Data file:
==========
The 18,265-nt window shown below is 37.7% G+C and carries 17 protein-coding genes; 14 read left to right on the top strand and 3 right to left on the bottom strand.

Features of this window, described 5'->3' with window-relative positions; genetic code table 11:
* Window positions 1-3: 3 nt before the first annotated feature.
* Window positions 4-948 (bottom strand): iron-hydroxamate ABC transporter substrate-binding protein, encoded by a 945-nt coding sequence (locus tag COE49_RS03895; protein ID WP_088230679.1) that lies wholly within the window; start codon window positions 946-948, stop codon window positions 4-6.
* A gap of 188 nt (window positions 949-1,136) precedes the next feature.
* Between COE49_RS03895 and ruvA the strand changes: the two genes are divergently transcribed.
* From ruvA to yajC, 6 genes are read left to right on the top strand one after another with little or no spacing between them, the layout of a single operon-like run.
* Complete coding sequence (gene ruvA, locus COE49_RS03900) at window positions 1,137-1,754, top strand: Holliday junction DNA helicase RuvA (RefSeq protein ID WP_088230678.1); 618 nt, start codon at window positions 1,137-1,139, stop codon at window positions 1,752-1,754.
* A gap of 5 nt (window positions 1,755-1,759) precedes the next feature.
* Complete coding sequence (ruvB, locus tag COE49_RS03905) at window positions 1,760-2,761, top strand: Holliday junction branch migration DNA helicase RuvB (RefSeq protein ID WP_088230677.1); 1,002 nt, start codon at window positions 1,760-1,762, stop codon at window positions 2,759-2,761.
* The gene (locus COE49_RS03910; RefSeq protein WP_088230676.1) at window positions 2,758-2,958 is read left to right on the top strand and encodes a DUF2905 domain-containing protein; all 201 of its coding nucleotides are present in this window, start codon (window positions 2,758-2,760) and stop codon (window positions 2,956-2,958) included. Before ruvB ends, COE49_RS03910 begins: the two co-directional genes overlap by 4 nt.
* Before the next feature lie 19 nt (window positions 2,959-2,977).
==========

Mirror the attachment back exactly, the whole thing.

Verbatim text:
The 18,265-nt window shown below is 37.7% G+C and carries 17 protein-coding genes; 14 read left to right on the top strand and 3 right to left on the bottom strand.

Features of this window, described 5'->3' with window-relative positions; genetic code table 11:
* Window positions 1-3: 3 nt before the first annotated feature.
* Window positions 4-948 (bottom strand): iron-hydroxamate ABC transporter substrate-binding protein, encoded by a 945-nt coding sequence (locus tag COE49_RS03895; protein ID WP_088230679.1) that lies wholly within the window; start codon window positions 946-948, stop codon window positions 4-6.
* A gap of 188 nt (window positions 949-1,136) precedes the next feature.
* Between COE49_RS03895 and ruvA the strand changes: the two genes are divergently transcribed.
* From ruvA to yajC, 6 genes are read left to right on the top strand one after another with little or no spacing between them, the layout of a single operon-like run.
* Complete coding sequence (gene ruvA, locus COE49_RS03900) at window positions 1,137-1,754, top strand: Holliday junction DNA helicase RuvA (RefSeq protein ID WP_088230678.1); 618 nt, start codon at window positions 1,137-1,139, stop codon at window positions 1,752-1,754.
* A gap of 5 nt (window positions 1,755-1,759) precedes the next feature.
* Complete coding sequence (ruvB, locus tag COE49_RS03905) at window positions 1,760-2,761, top strand: Holliday junction branch migration DNA helicase RuvB (RefSeq protein ID WP_088230677.1); 1,002 nt, start codon at window positions 1,760-1,762, stop codon at window positions 2,759-2,761.
* The gene (locus COE49_RS03910; RefSeq protein WP_088230676.1) at window positions 2,758-2,958 is read left to right on the top strand and encodes a DUF2905 domain-containing protein; all 201 of its coding nucleotides are present in this window, start codon (window positions 2,758-2,760) and stop codon (window positions 2,956-2,958) included. Before ruvB ends, COE49_RS03910 begins: the two co-directional genes overlap by 4 nt.
* Before the next feature lie 19 nt (window positions 2,959-2,977).